When Cult Pens and Diamine came out with their first two “Iridescink” shimmering inks together they turned to the fountain pen community to name them, jokingly suggesting Robert and Maureen as possible names. The fountain pen community duly said “challenge accepted” and voted that the inks be called “Robert” and “Maureen”. I thought that this was a charming anecdote until I actually purchased three of the now four Cult Pens/Diamine Iridescink inks and realized that I with names like Robert, Maureen and Christine I would never be able to tell which ink is which.

This, of course, is a minor problem for an otherwise solid addition to the world of fountain pen inks. These inks are super sheening and generally well behaved, with a good solid base colour and an interesting sheen hue on top of it.

Robert, a purple ink with a green sheen (I will forever have to consult a guide when trying to remember which ink is called what), is one of the most attractive inks in the bunch. It features a reddish purple somewhat reminiscent of Diamine Amaranth, and a gorgeous green gold sheen.

On Rhodia paper with a Lamy fine nib you can see the green sheen on almost every downstroke. It’s also well featured in the swap I took in my Col-o-ring.

For the biggest sheen effect, of course there’s nothing like tomoe river paper. Here’s a quick sketch that I did on a Kanso Sasshi tomoe river booklet. As you can see the ink isn’t waterproof or water resistant (not that Cult Pens or Diamine claim that it is), and you can barely see the base colour in most places because of the heavy green sheen.

So why did I say that Diamine Robert is “generally well behaved” and not just “well behaved”? Because if you leave it unused in a pen for a day or two you may find that you need to “prime” the pen for a bit to get it to start to write. Once it gets going the ink flows well, but this is the sort of behaviour that makes me wary of using this ink in vintage pens. Your milage may vary, as ink flow changes with altitude and weather, but for now this gorgeous ink is relegated to “just” my modern pens. That’s more than good enough for me.

Cult Pens Iridescink by Diamine: Diamine Robert

Visconti Homo Sapiens Bronze Age Review (or Falling in Love with Fountain Pens Again)

In late 2014 I visited the wonderful Mora Stylos in Paris, France. I was there to buy a pen. A specific pen. One that had made a buzz in the pen world the moment it came out. The Visconti Homo Sapiens:

There are dozens of Visconti Homo Sapiens reviews out there, and so I wasn’t planning on reviewing this pen. Yes, it’s beautiful. Yes, it has a satisfying heft to it, the material feels amazing to the touch, the nib has some delightful springiness to it, and did I mention that it’s a hulking large, beautiful pen?

It’s also a very, very expensive one. It was the most expensive pen I had purchased until then, and since then only three other pens in my collection have come close to it in price (my Nakaya, my Henry Simpole Silver Overlay Conway Stewart, and my Oldwin).

I remember spending a lot of time in that store, holding the pen (it’s large and I have tiny hands), trying out the nib (I bought an Extra Fine. Today I would have gone for something broader), debating the price of pen.

Look at that patina!

In the end I liked the aesthetics, the nib, the unique filling mechanism, and the story around the pen enough to buy it. As I bought it from Mora Stylos, it was customized with my initials on the finial. This made the pen even more special and precious to me.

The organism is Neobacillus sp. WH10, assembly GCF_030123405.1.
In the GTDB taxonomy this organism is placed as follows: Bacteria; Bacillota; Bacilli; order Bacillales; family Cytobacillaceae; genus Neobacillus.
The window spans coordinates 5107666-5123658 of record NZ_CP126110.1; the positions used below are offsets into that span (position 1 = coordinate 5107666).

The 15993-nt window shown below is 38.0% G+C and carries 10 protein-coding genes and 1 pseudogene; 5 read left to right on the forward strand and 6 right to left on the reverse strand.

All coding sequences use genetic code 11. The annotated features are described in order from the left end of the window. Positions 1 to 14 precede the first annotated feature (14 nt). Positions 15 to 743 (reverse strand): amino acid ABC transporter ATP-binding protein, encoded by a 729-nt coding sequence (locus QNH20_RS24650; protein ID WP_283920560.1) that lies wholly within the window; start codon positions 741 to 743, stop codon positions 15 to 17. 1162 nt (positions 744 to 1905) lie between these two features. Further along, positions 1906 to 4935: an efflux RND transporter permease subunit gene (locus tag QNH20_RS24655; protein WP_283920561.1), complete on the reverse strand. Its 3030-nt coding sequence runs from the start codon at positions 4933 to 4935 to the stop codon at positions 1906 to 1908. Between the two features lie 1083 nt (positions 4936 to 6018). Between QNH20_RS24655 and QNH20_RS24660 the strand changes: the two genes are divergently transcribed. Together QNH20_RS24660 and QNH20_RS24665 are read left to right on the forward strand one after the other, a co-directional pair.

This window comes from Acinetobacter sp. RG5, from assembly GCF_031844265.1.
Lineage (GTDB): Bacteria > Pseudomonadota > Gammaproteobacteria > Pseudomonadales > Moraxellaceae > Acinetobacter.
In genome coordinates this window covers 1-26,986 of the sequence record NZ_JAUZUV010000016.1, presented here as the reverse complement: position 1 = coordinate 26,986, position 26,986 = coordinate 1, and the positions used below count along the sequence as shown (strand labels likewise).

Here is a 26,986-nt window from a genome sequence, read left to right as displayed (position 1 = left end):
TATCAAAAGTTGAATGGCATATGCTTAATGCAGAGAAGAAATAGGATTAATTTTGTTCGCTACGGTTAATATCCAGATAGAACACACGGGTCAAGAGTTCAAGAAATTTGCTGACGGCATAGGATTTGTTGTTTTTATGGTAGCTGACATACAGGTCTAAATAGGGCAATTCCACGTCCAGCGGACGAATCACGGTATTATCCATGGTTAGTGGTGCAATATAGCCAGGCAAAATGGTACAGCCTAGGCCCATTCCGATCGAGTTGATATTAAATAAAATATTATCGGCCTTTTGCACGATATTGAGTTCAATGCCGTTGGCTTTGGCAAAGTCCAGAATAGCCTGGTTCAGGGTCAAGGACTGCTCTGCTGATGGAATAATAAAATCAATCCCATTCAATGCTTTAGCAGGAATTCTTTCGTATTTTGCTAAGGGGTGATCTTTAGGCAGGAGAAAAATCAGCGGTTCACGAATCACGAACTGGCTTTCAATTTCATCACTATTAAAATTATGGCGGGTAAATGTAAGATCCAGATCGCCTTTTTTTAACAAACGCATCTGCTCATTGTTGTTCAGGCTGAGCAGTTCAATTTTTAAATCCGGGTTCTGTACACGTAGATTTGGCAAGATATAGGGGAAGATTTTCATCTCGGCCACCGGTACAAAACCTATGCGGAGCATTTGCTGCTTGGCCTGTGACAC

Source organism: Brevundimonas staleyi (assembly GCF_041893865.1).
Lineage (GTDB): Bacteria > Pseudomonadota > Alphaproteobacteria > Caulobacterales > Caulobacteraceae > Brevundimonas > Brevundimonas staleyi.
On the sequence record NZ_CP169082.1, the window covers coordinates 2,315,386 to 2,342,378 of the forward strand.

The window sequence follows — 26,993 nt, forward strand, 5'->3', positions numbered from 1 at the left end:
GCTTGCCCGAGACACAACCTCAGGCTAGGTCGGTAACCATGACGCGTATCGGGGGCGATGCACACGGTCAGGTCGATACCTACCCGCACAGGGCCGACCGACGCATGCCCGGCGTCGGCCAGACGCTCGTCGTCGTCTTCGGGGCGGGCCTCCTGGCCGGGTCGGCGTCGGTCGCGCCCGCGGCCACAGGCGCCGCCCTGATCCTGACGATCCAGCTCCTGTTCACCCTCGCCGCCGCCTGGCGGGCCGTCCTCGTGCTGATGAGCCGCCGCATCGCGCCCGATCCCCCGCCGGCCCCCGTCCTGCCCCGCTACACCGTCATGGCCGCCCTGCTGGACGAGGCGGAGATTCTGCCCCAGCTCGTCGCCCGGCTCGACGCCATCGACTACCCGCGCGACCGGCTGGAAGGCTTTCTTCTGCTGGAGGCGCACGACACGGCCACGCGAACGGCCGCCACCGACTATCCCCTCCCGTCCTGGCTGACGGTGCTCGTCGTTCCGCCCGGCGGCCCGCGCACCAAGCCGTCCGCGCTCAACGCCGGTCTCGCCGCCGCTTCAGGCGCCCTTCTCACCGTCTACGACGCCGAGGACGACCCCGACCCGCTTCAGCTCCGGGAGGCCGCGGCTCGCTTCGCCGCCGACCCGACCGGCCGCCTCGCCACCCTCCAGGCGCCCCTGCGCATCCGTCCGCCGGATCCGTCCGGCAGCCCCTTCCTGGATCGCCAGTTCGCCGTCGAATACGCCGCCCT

The finial can be customized by dealers, using a special magnetic mechanism.

I got home and I couldn’t get enough out of just looking at this pen, this piece of art that looked like it belonged in a museum.

Just look at the nib and the clever closing mechanism.

Who would want to sully this with ink, right? I could accidentally drop it or something.

A closer look at the scrolling on the nib and the patina on the band.

But I forced myself to fill it and try using it, if only at my desk at home. I loved writing with it. It’s truly a joyous pen to write with, especially if you have a light touch. The nib is something else, comparable to my Nakaya in terms of feel.

But then I had to clean it out. And that was an absolute nightmare that took ages and  ages. The filling mechanism was great to use, but terrible to fully flush out. Who has the time for that, especially for a pen that I daren’t carry with me at all times?

So over the past 5 years I’ve used my Visconti Homo Sapiens a grand total of three (!) times. It stands to reason I should sell it and let someone else enjoy it. Yet I can’t bring myself to do that. Why?

You see, I’ve grown lazy in my fountain pen use over the years, and this pen was one of the turning points. Fountain pens require effort. They have always had. That’s why people moved to ballpoints the moment they were a semi viable substitution. Fountain pens can be messy. They need filling and cleaning, and care during use and storage and while cleaning them out. You don’t use them for convenience, you use them because they bring you joy.

I’ve lost touch of that, just as I’ve lost touch with the joy of playing around with various inks. My pen usage has fallen into a rut of mostly easy to clean inexpensive cartridge-converters or TWSBI pens filled with easy to clean inks.

Diamine Denim, which I haven’t used in more than two years and used to be one of my favourite inks. Still is.

It has taken me a while to realize that. As I was building my goals for 2020 the realization that I’ve stopped actually enjoying my pens and ink dawned on me, and I’ve decided to see if I can’t change that.

So I filled my gorgeous Visconti Homo Sapiens, and I actually carried it with me in my bag (the skies haven’t fallen yet and the pen is OK), and I’m thoroughly enjoying using it. And I dusted off my beloved Diamine Denim, one of my favourite blue-black inks and previously one of my favourite inks that has seen absolutely no use over the past two years, and I’m giving it a spin. It’s as richly delightful as it ever was. There’s no sparkle or sheen to it, and not much shading to speak of, and yet I still love it. Diamine Denim is just a very good blue-black ink period.

So, who knows what the future holds, but I hope that this pen that does so much to evoke humanity’s past will get me interested again in my fountain pen future.

Visconti Homo Sapiens Bronze Age Review (or Falling in Love with Fountain Pens Again)